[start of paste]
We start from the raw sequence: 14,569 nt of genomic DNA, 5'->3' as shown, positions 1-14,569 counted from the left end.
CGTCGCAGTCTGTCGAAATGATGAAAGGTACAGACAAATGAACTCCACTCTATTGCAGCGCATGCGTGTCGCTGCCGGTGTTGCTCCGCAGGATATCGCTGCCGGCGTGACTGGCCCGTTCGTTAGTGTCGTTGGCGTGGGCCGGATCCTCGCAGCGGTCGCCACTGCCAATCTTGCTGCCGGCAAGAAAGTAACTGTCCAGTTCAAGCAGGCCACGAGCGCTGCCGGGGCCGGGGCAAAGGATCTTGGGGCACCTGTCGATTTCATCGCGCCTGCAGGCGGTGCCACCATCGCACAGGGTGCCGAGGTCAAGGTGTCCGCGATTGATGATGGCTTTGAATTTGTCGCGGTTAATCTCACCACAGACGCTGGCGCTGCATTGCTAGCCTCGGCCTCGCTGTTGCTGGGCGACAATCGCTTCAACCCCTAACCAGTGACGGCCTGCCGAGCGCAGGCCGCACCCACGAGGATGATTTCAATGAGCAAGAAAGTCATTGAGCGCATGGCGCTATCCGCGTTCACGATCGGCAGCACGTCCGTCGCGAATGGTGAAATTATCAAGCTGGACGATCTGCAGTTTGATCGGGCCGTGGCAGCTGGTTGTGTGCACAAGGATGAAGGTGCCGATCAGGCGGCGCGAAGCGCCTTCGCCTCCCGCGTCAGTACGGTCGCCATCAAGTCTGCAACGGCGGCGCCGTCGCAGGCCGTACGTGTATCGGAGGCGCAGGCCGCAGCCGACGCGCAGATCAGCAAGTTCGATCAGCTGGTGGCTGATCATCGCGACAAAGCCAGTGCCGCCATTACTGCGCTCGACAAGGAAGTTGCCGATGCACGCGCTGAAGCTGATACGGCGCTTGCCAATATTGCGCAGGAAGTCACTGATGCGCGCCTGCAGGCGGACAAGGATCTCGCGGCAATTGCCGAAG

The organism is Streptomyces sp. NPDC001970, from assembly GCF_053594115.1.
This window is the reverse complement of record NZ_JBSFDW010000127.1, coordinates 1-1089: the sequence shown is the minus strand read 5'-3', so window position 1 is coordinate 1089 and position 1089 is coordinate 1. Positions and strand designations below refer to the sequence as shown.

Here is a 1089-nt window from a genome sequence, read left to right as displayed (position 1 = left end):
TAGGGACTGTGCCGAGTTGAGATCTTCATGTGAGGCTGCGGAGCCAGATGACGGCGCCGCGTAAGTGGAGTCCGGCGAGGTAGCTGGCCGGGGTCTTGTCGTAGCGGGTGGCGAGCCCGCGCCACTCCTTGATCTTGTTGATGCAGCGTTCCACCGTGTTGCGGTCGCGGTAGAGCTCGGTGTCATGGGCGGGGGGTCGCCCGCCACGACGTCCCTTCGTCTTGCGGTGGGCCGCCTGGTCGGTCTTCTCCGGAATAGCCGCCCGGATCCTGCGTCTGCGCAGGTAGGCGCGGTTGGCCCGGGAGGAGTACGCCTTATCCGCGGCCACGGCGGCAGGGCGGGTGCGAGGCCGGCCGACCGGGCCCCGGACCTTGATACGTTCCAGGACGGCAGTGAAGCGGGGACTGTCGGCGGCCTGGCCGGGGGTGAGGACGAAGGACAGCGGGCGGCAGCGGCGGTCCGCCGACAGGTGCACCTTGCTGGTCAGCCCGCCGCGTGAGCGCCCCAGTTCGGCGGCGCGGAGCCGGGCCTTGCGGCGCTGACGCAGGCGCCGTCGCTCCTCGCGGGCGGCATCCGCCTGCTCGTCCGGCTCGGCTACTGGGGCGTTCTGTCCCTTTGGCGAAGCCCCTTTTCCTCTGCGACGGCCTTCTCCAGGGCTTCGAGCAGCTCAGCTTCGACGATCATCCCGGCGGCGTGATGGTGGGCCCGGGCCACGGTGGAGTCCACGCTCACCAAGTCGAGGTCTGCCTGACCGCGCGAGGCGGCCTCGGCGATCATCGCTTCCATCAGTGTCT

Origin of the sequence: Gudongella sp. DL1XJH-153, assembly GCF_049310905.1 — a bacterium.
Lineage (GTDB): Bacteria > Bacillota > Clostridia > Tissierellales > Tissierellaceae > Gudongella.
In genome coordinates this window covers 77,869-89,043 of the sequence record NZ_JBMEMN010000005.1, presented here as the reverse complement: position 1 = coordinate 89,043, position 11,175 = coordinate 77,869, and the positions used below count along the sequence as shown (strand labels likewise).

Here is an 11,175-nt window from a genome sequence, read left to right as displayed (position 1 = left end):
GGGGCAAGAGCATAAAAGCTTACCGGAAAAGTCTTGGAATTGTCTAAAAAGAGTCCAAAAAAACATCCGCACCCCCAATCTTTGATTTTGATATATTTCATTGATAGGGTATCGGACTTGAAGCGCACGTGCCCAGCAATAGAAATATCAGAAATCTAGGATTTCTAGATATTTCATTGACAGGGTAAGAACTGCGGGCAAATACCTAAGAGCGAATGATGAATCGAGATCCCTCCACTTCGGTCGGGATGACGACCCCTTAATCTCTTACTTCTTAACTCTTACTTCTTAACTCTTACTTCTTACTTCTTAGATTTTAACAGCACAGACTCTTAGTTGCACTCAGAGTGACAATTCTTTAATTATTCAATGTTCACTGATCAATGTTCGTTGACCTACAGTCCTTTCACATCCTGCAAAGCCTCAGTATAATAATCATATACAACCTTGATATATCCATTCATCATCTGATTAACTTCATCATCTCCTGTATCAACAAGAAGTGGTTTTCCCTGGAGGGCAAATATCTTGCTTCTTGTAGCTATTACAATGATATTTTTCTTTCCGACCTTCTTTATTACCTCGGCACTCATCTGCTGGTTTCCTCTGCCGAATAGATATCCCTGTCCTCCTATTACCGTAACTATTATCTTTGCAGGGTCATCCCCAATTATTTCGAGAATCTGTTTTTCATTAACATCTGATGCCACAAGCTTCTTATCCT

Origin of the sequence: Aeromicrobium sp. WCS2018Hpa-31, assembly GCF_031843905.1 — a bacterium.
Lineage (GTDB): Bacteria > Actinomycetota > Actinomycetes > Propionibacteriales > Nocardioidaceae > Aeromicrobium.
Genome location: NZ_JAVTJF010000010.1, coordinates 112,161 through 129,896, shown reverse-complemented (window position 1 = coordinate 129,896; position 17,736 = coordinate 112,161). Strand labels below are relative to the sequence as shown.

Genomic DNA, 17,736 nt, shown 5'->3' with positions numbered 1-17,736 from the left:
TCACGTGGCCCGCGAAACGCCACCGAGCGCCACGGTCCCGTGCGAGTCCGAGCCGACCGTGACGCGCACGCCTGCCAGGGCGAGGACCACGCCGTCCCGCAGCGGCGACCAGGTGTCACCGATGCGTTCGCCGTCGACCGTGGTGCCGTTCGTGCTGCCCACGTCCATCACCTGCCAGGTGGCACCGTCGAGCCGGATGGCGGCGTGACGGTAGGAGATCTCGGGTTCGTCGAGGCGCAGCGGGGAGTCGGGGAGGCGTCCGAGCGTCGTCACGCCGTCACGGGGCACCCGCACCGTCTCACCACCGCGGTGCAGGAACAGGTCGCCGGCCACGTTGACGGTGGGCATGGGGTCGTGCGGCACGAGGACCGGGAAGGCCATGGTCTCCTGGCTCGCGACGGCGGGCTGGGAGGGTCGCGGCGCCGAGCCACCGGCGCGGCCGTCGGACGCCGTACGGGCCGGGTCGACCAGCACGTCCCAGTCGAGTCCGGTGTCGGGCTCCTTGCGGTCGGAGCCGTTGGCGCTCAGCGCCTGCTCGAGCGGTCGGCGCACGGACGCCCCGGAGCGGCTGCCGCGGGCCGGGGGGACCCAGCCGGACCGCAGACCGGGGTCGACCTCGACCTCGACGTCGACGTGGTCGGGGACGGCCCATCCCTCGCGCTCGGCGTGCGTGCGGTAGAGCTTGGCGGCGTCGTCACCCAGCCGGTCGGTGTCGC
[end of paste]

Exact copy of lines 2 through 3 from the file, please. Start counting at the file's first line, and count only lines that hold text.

CGTCGCAGTCTGTCGAAATGATGAAAGGTACAGACAAATGAACTCCACTCTATTGCAGCGCATGCGTGTCGCTGCCGGTGTTGCTCCGCAGGATATCGCTGCCGGCGTGACTGGCCCGTTCGTTAGTGTCGTTGGCGTGGGCCGGATCCTCGCAGCGGTCGCCACTGCCAATCTTGCTGCCGGCAAGAAAGTAACTGTCCAGTTCAAGCAGGCCACGAGCGCTGCCGGGGCCGGGGCAAAGGATCTTGGGGCACCTGTCGATTTCATCGCGCCTGCAGGCGGTGCCACCATCGCACAGGGTGCCGAGGTCAAGGTGTCCGCGATTGATGATGGCTTTGAATTTGTCGCGGTTAATCTCACCACAGACGCTGGCGCTGCATTGCTAGCCTCGGCCTCGCTGTTGCTGGGCGACAATCGCTTCAACCCCTAACCAGTGACGGCCTGCCGAGCGCAGGCCGCACCCACGAGGATGATTTCAATGAGCAAGAAAGTCATTGAGCGCATGGCGCTATCCGCGTTCACGATCGGCAGCACGTCCGTCGCGAATGGTGAAATTATCAAGCTGGACGATCTGCAGTTTGATCGGGCCGTGGCAGCTGGTTGTGTGCACAAGGATGAAGGTGCCGATCAGGCGGCGCGAAGCGCCTTCGCCTCCCGCGTCAGTACGGTCGCCATCAAGTCTGCAACGGCGGCGCCGTCGCAGGCCGTACGTGTATCGGAGGCGCAGGCCGCAGCCGACGCGCAGATCAGCAAGTTCGATCAGCTGGTGGCTGATCATCGCGACAAAGCCAGTGCCGCCATTACTGCGCTCGACAAGGAAGTTGCCGATGCACGCGCTGAAGCTGATACGGCGCTTGCCAATATTGCGCAGGAAGTCACTGATGCGCGCCTGCAGGCGGACAAGGATCTCGCGGCAATTGCCGAAG

The organism is Streptomyces sp. NPDC001970, from assembly GCF_053594115.1.